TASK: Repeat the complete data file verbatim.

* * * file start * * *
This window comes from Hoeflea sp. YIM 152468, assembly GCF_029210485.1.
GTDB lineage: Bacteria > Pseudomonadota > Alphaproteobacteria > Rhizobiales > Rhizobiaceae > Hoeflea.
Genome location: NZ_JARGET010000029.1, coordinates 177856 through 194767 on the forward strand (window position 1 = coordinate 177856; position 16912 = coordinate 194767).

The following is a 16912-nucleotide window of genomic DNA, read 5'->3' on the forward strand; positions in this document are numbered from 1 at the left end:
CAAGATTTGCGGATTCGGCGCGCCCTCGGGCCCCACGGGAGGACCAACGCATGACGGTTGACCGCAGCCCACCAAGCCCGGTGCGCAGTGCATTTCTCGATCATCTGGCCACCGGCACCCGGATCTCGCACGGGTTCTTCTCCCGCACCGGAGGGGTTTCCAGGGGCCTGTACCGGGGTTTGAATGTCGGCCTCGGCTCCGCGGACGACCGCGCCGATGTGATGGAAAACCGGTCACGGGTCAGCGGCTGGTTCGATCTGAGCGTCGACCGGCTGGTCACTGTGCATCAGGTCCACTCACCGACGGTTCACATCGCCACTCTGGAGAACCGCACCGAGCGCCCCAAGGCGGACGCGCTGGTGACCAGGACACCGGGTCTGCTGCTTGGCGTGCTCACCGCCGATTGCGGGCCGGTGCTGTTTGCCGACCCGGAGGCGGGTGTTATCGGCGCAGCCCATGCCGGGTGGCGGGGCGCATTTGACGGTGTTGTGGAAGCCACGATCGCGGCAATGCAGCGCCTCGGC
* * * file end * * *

This window comes from Hoeflea sp. YIM 152468, assembly GCF_029210485.1.
GTDB lineage: Bacteria > Pseudomonadota > Alphaproteobacteria > Rhizobiales > Rhizobiaceae > Hoeflea.
Genome location: NZ_JARGET010000029.1, coordinates 177856 through 194767 on the forward strand (window position 1 = coordinate 177856; position 16912 = coordinate 194767).

The following is a 16912-nucleotide window of genomic DNA, read 5'->3' on the forward strand; positions in this document are numbered from 1 at the left end:
CAAGATTTGCGGATTCGGCGCGCCCTCGGGCCCCACGGGAGGACCAACGCATGACGGTTGACCGCAGCCCACCAAGCCCGGTGCGCAGTGCATTTCTCGATCATCTGGCCACCGGCACCCGGATCTCGCACGGGTTCTTCTCCCGCACCGGAGGGGTTTCCAGGGGCCTGTACCGGGGTTTGAATGTCGGCCTCGGCTCCGCGGACGACCGCGCCGATGTGATGGAAAACCGGTCACGGGTCAGCGGCTGGTTCGATCTGAGCGTCGACCGGCTGGTCACTGTGCATCAGGTCCACTCACCGACGGTTCACATCGCCACTCTGGAGAACCGCACCGAGCGCCCCAAGGCGGACGCGCTGGTGACCAGGACACCGGGTCTGCTGCTTGGCGTGCTCACCGCCGATTGCGGGCCGGTGCTGTTTGCCGACCCGGAGGCGGGTGTTATCGGCGCAGCCCATGCCGGGTGGCGGGGCGCATTTGACGGTGTTGTGGAAGCCACGATCGCGGCAATGCAGCGCCTCGGC